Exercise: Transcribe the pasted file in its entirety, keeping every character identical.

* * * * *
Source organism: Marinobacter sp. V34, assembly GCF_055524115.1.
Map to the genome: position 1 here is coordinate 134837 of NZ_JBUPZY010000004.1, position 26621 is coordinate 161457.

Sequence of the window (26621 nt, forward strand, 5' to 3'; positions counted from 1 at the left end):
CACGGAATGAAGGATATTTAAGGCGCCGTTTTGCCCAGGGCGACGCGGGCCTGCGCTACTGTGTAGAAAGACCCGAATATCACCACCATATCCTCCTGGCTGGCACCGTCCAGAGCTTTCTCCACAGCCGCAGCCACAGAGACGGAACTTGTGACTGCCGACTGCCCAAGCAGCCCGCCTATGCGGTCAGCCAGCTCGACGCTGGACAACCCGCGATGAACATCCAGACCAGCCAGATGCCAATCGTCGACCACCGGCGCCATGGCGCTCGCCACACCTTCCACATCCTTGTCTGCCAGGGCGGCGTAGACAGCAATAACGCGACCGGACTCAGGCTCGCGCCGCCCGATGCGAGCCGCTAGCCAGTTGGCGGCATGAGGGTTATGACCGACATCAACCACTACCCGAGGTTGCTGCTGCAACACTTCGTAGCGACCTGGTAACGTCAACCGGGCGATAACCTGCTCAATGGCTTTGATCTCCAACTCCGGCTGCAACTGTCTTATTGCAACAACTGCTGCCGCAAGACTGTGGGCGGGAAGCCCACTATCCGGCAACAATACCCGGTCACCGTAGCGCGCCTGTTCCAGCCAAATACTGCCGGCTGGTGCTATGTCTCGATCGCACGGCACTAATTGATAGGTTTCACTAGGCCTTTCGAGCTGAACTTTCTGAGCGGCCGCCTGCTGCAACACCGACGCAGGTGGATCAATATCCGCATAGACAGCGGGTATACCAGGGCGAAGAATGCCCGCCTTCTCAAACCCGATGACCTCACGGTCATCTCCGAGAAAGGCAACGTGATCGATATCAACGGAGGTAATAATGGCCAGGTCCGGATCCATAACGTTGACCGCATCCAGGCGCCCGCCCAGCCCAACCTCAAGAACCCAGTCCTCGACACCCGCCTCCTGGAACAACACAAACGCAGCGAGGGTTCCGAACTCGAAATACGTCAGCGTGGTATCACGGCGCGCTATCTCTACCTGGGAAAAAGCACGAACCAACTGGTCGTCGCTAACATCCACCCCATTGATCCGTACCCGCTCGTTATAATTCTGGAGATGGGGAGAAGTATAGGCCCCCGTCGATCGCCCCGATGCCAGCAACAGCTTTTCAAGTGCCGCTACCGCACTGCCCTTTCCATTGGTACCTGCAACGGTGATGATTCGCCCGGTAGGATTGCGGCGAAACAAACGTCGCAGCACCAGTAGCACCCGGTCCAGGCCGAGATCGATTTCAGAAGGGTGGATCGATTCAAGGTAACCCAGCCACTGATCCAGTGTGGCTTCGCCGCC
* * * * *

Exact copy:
Source organism: Marinobacter sp. V34, assembly GCF_055524115.1.
Map to the genome: position 1 here is coordinate 134837 of NZ_JBUPZY010000004.1, position 26621 is coordinate 161457.

Sequence of the window (26621 nt, forward strand, 5' to 3'; positions counted from 1 at the left end):
CACGGAATGAAGGATATTTAAGGCGCCGTTTTGCCCAGGGCGACGCGGGCCTGCGCTACTGTGTAGAAAGACCCGAATATCACCACCATATCCTCCTGGCTGGCACCGTCCAGAGCTTTCTCCACAGCCGCAGCCACAGAGACGGAACTTGTGACTGCCGACTGCCCAAGCAGCCCGCCTATGCGGTCAGCCAGCTCGACGCTGGACAACCCGCGATGAACATCCAGACCAGCCAGATGCCAATCGTCGACCACCGGCGCCATGGCGCTCGCCACACCTTCCACATCCTTGTCTGCCAGGGCGGCGTAGACAGCAATAACGCGACCGGACTCAGGCTCGCGCCGCCCGATGCGAGCCGCTAGCCAGTTGGCGGCATGAGGGTTATGACCGACATCAACCACTACCCGAGGTTGCTGCTGCAACACTTCGTAGCGACCTGGTAACGTCAACCGGGCGATAACCTGCTCAATGGCTTTGATCTCCAACTCCGGCTGCAACTGTCTTATTGCAACAACTGCTGCCGCAAGACTGTGGGCGGGAAGCCCACTATCCGGCAACAATACCCGGTCACCGTAGCGCGCCTGTTCCAGCCAAATACTGCCGGCTGGTGCTATGTCTCGATCGCACGGCACTAATTGATAGGTTTCACTAGGCCTTTCGAGCTGAACTTTCTGAGCGGCCGCCTGCTGCAACACCGACGCAGGTGGATCAATATCCGCATAGACAGCGGGTATACCAGGGCGAAGAATGCCCGCCTTCTCAAACCCGATGACCTCACGGTCATCTCCGAGAAAGGCAACGTGATCGATATCAACGGAGGTAATAATGGCCAGGTCCGGATCCATAACGTTGACCGCATCCAGGCGCCCGCCCAGCCCAACCTCAAGAACCCAGTCCTCGACACCCGCCTCCTGGAACAACACAAACGCAGCGAGGGTTCCGAACTCGAAATACGTCAGCGTGGTATCACGGCGCGCTATCTCTACCTGGGAAAAAGCACGAACCAACTGGTCGTCGCTAACATCCACCCCATTGATCCGTACCCGCTCGTTATAATTCTGGAGATGGGGAGAAGTATAGGCCCCCGTCGATCGCCCCGATGCCAGCAACAGCTTTTCAAGTGCCGCTACCGCACTGCCCTTTCCATTGGTACCTGCAACGGTGATGATTCGCCCGGTAGGATTGCGGCGAAACAAACGTCGCAGCACCAGTAGCACCCGGTCCAGGCCGAGATCGATTTCAGAAGGGTGGATCGATTCAAGGTAACCCAGCCACTGATCCAGTGTGGCTTCGCCGCC